Saturday, November 08, 2008

Fayetteville's Regional Park, A Step Closer


After 4 years it's finally coming together. Fayetteville is very close to getting the land for the Regional Park. The City Council voted to annex 855 acres into the city and then voted for the SouthPass PZD. There were a few residents present to make comments on SouthPass. I found the comments by those opposed to the development a bit disturbing. Barbara Moorman, I think represents the critics of the development quite well when she said that it was “too big, too costly and too disruptive”. Then there that’s old dump that’s appears to be quite toxic and is supposedly contaminating the whole site. Sitting there and listening to the comments made by the Council and residents I realized the biggest problem facing everyone was FEAR.
One of the biggest election issues in the mayoral race has been about economics. How is Fayetteville going to overcome its business unfriendly image and bring more businesses into Fayetteville? We aren’t going to get any large companies to come into Fayetteville when the City Council is afraid that a project is too big and too costly. I don’t see how Fayetteville expects to grow with that kind of fear. How are we going to succeed when people complain that a project is too big? How about we get some perspective about project size. The Louisiana Purchase was 524,800,000 acres and the Alaska Purchases was 375,303,680 acres. You know, 855 acres is pretty piddling. How about the cost issue? If we considered costs then we shouldn’t have built the Walton Arts Center, the XNA airport, the NWA mall, I-540 and a whole host of projects and buildings. Disruptive? This project is not going to be anymore disruptive than any other project. Of course, careful planning and addressing issues as they come up will alleviate most problems.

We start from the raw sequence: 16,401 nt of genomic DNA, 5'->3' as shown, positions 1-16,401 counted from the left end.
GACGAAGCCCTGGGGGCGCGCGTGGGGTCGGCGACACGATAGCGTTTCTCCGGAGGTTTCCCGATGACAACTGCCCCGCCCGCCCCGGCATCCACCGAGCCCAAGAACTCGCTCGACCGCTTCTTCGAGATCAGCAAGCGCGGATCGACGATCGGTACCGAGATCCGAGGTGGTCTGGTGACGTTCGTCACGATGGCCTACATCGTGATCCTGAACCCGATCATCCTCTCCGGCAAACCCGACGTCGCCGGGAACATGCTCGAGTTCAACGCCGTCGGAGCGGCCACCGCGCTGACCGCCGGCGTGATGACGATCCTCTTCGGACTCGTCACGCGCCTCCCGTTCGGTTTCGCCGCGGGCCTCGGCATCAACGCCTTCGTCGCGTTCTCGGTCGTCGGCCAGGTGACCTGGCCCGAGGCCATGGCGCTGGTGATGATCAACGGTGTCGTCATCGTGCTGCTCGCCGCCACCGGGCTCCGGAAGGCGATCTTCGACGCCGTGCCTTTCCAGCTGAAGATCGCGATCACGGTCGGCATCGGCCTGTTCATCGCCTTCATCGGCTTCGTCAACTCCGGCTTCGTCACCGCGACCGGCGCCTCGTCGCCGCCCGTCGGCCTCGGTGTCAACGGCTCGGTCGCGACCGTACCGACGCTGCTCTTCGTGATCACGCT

Interestingly, it was fear that pushed the City Council to vote for SouthPass. Kit Williams reminded the Council that the developers have complied with all the legal obligations and ordinances in bringing this development forward. The developers have worked with city staff and have been approved by the planning commission. If the City Council decided to deny the project solely based on the perceived fears then the developers could sue the city of Fayetteville for millions of dollars. Alderman Adella Gray summed it up nicely. She said the city asked for a partner to develop a park, the city needed the park, and the developers have jumped through all the hoops the city required. She said the City Council has an obligation to honor its contract with the developers. I restrained my desire to clap.

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